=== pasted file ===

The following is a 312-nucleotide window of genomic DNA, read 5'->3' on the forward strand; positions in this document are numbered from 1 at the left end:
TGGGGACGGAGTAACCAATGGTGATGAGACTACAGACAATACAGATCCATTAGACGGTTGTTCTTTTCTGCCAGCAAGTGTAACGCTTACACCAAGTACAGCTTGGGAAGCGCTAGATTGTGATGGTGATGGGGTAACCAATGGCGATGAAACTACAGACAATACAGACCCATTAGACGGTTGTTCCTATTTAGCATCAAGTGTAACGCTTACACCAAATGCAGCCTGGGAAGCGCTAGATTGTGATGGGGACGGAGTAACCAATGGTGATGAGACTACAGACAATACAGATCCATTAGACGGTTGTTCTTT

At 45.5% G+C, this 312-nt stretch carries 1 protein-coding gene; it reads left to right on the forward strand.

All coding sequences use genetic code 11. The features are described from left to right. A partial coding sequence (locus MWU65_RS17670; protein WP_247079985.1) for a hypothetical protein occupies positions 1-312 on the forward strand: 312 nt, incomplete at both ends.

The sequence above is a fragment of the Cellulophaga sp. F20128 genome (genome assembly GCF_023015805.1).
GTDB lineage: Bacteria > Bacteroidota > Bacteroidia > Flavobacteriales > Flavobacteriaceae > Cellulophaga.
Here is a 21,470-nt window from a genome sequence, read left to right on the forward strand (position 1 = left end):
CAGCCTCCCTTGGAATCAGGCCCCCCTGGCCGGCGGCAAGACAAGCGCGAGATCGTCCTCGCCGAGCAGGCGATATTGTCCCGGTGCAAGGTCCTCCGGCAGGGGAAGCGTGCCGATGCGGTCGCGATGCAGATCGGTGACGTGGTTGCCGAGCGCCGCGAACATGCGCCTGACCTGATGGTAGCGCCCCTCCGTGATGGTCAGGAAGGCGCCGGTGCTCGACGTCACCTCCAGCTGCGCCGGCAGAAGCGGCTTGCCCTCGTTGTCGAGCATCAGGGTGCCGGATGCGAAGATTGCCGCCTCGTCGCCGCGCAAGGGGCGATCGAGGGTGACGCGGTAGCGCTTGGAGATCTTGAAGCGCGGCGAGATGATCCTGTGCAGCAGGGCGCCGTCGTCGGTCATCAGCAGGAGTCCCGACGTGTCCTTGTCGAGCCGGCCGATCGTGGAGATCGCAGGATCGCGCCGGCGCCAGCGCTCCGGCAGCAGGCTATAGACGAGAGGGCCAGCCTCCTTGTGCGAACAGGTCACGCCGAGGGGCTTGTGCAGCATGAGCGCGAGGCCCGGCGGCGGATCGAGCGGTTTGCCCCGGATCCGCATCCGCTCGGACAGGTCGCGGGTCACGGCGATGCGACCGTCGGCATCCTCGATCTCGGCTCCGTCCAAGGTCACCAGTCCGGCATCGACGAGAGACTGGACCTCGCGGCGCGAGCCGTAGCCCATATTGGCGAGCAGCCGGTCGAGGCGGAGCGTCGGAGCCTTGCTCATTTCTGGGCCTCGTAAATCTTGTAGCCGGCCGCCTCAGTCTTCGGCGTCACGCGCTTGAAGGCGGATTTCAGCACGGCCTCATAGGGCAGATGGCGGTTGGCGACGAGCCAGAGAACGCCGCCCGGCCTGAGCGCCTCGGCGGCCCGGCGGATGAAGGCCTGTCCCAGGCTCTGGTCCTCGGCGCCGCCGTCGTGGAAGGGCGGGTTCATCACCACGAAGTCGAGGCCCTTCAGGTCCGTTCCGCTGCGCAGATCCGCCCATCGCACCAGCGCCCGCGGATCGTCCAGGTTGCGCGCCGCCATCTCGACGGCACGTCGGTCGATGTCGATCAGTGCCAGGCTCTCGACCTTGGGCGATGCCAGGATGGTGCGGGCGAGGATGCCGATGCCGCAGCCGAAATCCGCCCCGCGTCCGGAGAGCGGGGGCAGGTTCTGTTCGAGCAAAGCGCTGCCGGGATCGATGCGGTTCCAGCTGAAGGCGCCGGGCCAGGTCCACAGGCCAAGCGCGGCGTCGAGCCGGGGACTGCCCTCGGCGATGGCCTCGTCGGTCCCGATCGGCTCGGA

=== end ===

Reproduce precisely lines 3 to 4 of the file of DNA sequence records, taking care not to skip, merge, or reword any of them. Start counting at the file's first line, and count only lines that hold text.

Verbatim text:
At 45.5% G+C, this 312-nt stretch carries 1 protein-coding gene; it reads left to right on the forward strand.

All coding sequences use genetic code 11. The features are described from left to right. A partial coding sequence (locus MWU65_RS17670; protein WP_247079985.1) for a hypothetical protein occupies positions 1-312 on the forward strand: 312 nt, incomplete at both ends.